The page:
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23andMe, Grünenthal Partner on Pain Genetics

Ice cubes

(Colin Behrens, Pixabay)

3 May 2017. A personal genetics company in Silicon Valley is collaborating with a German pharmaceutical company to better understand the relationship between genetics and pain. Financial and intellectual property aspects of the agreement between 23andMe in Mountain View, California and Grünenthal Group in Aachen, Germany were not disclosed.

Pain medications is one of Grünenthal’s specialties, along with treatments for gout and inflammation. In December 2016, the company received a breakthrough therapy designation from the U.S. Food and Drug Administration for an experimental drug treating complex regional pain syndrome. This chronic condition usually affects injured limbs, hands, or feet and is believed to result from damage to the peripheral and central nervous systems. The disorder’s symptoms are excessive or prolonged pain, with changes in skin color, temperature, or swelling.

The company 23andMe conducts on-demand genetics testing for individuals to determine their ancestry and genetic traits, or reveal inherited health risks. Customers of these services are given the option to take part in research studies, usually involving surveys, that connect genetic factors and variations with medical conditions. As reported by Science & Enterprise, 23andMe last year developed software based on Apple’s ResearchKit to capture genetics data in iPhone apps designed for medical research.

In the collaboration with Grünenthal, the companies aim to enroll some 20,000 volunteer 23andMe customers in the U.S. in a study connecting genetics with responses to pain. Individuals in the study will be asked to fill out online surveys, but also take part in a test of pain tolerance, known as a cold pressor test. This test is performed by placing one’s hand in ice water until the pain becomes unbearable, no more than 3 minutes. The analysis will then associate participants’ genetic factors with pain tolerance and responses to survey questions on pain experiences and drug tolerance.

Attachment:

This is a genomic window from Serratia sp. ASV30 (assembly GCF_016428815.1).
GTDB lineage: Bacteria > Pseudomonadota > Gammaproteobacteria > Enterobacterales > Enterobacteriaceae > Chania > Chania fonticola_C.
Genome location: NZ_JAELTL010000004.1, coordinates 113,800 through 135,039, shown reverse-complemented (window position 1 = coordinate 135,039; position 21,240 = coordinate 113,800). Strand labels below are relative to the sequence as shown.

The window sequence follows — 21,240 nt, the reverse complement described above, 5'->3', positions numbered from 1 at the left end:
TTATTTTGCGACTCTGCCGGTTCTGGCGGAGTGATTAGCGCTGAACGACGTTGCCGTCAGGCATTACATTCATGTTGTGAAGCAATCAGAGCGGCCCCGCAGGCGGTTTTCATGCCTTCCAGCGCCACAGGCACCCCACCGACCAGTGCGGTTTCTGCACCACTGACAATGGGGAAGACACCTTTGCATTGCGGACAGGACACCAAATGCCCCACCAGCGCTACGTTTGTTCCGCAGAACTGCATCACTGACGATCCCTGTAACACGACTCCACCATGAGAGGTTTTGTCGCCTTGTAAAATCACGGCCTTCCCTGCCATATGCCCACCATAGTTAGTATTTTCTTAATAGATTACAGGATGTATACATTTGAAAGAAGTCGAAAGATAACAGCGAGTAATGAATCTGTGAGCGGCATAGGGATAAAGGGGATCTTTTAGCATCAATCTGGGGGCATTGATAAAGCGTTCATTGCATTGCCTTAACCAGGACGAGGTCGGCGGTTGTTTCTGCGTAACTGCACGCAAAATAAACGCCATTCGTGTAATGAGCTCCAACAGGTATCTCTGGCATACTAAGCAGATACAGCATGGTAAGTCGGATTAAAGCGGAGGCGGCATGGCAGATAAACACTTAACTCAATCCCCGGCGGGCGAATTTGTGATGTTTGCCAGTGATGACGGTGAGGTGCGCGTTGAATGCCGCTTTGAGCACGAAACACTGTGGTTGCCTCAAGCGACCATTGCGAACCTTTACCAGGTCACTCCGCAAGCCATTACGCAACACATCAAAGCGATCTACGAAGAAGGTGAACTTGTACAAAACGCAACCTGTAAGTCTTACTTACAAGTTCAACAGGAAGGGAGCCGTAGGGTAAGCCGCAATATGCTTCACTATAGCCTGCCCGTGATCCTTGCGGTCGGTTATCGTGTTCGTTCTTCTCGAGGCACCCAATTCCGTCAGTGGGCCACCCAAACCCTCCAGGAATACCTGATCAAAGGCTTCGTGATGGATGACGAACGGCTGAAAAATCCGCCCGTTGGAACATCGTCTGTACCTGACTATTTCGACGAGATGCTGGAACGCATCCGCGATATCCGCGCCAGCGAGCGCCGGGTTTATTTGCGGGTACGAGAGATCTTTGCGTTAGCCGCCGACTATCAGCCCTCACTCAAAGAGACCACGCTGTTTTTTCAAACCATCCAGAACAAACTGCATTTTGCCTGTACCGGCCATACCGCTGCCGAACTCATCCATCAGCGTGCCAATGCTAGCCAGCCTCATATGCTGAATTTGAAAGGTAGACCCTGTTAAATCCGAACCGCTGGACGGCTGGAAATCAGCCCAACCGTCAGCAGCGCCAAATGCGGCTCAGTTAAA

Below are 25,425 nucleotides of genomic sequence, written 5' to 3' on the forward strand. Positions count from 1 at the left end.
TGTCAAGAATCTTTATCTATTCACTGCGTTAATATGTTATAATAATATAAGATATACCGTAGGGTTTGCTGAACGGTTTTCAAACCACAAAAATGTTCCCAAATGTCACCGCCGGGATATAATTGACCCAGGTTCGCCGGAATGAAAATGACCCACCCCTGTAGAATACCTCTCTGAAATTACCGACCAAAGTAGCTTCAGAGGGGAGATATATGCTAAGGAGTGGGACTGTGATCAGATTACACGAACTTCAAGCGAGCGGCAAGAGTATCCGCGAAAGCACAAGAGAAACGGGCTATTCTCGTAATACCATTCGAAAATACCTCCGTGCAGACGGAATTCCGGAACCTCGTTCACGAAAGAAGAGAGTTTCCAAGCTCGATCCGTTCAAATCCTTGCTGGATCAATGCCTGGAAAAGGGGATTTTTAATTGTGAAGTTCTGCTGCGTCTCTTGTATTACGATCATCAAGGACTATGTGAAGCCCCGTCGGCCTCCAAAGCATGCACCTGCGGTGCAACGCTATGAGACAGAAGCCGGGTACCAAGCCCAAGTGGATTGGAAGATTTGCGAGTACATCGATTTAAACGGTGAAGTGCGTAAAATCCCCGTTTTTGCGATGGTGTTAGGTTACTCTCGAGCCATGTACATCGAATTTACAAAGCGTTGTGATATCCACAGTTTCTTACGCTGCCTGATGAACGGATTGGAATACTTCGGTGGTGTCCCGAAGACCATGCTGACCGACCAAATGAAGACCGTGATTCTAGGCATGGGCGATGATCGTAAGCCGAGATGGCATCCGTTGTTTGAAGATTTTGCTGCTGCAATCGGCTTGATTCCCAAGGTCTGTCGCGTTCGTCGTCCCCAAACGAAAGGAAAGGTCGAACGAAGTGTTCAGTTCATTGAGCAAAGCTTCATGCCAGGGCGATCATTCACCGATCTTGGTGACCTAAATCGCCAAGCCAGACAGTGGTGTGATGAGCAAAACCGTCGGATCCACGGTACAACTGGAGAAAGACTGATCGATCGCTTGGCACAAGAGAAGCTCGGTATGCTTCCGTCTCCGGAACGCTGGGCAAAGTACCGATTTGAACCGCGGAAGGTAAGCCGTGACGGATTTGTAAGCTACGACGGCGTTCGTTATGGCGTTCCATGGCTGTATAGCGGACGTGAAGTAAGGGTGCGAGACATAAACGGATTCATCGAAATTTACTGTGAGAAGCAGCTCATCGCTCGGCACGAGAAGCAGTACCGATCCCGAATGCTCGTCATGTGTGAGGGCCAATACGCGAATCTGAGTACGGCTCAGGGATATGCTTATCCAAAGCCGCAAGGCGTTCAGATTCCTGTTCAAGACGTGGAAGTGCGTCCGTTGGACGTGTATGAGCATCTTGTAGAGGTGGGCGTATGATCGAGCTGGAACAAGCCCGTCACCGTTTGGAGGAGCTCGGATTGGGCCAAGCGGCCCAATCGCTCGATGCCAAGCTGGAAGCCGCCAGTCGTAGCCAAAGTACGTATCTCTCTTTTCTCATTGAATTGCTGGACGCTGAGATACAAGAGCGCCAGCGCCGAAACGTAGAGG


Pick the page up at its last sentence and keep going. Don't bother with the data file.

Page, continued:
National Institutes of Health in 2015 estimated 25.3 million people in the U.S. experience chronic pain — a daily encounter with pain for 3 months or more — and nearly 40 million people in the U.S. experience severe pain at some point. In addition, a blog post on 23andMe’s web site cites data showing pain is more likely to be reported by certain demographic and ethnic groups (e.g., women and older individuals), while chronic pain is associated with the combined effects of genetic factors, as well as a risk of depression.

“Pain is often a unique experience for each individual, and therefore complex to understand and treat,” says Emily Drabant Conley, a vice-president at 23andMe in a joint statement. “By leveraging large amounts of genetic and phenotypic data this study may help develop a more personalized approach to pain management.”

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